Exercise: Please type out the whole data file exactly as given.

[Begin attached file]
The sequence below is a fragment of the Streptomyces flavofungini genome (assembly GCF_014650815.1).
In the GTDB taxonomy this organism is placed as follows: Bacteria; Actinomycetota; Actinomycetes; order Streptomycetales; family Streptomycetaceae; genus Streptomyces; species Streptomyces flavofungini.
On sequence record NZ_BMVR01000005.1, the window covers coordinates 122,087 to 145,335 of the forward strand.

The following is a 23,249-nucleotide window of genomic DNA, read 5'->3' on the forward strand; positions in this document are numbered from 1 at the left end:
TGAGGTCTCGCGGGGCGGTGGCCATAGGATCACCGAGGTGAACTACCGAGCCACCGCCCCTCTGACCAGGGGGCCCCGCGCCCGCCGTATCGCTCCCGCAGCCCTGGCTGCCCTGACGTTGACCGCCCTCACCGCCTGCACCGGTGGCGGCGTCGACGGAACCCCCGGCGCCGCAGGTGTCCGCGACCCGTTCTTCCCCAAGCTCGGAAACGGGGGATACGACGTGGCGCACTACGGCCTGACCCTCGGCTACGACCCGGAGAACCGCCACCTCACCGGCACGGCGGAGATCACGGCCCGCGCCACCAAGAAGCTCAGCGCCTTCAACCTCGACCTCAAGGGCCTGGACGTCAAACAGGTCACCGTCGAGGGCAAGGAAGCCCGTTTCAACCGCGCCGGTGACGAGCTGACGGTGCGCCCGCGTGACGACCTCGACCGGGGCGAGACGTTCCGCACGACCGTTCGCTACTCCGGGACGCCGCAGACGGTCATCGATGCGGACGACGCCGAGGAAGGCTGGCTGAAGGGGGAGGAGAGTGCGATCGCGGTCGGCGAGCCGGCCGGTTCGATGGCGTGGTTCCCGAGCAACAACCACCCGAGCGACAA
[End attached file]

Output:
The sequence below is a fragment of the Streptomyces flavofungini genome (assembly GCF_014650815.1).
In the GTDB taxonomy this organism is placed as follows: Bacteria; Actinomycetota; Actinomycetes; order Streptomycetales; family Streptomycetaceae; genus Streptomyces; species Streptomyces flavofungini.
On sequence record NZ_BMVR01000005.1, the window covers coordinates 122,087 to 145,335 of the forward strand.

The following is a 23,249-nucleotide window of genomic DNA, read 5'->3' on the forward strand; positions in this document are numbered from 1 at the left end:
TGAGGTCTCGCGGGGCGGTGGCCATAGGATCACCGAGGTGAACTACCGAGCCACCGCCCCTCTGACCAGGGGGCCCCGCGCCCGCCGTATCGCTCCCGCAGCCCTGGCTGCCCTGACGTTGACCGCCCTCACCGCCTGCACCGGTGGCGGCGTCGACGGAACCCCCGGCGCCGCAGGTGTCCGCGACCCGTTCTTCCCCAAGCTCGGAAACGGGGGATACGACGTGGCGCACTACGGCCTGACCCTCGGCTACGACCCGGAGAACCGCCACCTCACCGGCACGGCGGAGATCACGGCCCGCGCCACCAAGAAGCTCAGCGCCTTCAACCTCGACCTCAAGGGCCTGGACGTCAAACAGGTCACCGTCGAGGGCAAGGAAGCCCGTTTCAACCGCGCCGGTGACGAGCTGACGGTGCGCCCGCGTGACGACCTCGACCGGGGCGAGACGTTCCGCACGACCGTTCGCTACTCCGGGACGCCGCAGACGGTCATCGATGCGGACGACGCCGAGGAAGGCTGGCTGAAGGGGGAGGAGAGTGCGATCGCGGTCGGCGAGCCGGCCGGTTCGATGGCGTGGTTCCCGAGCAACAACCACCCGAGCGACAA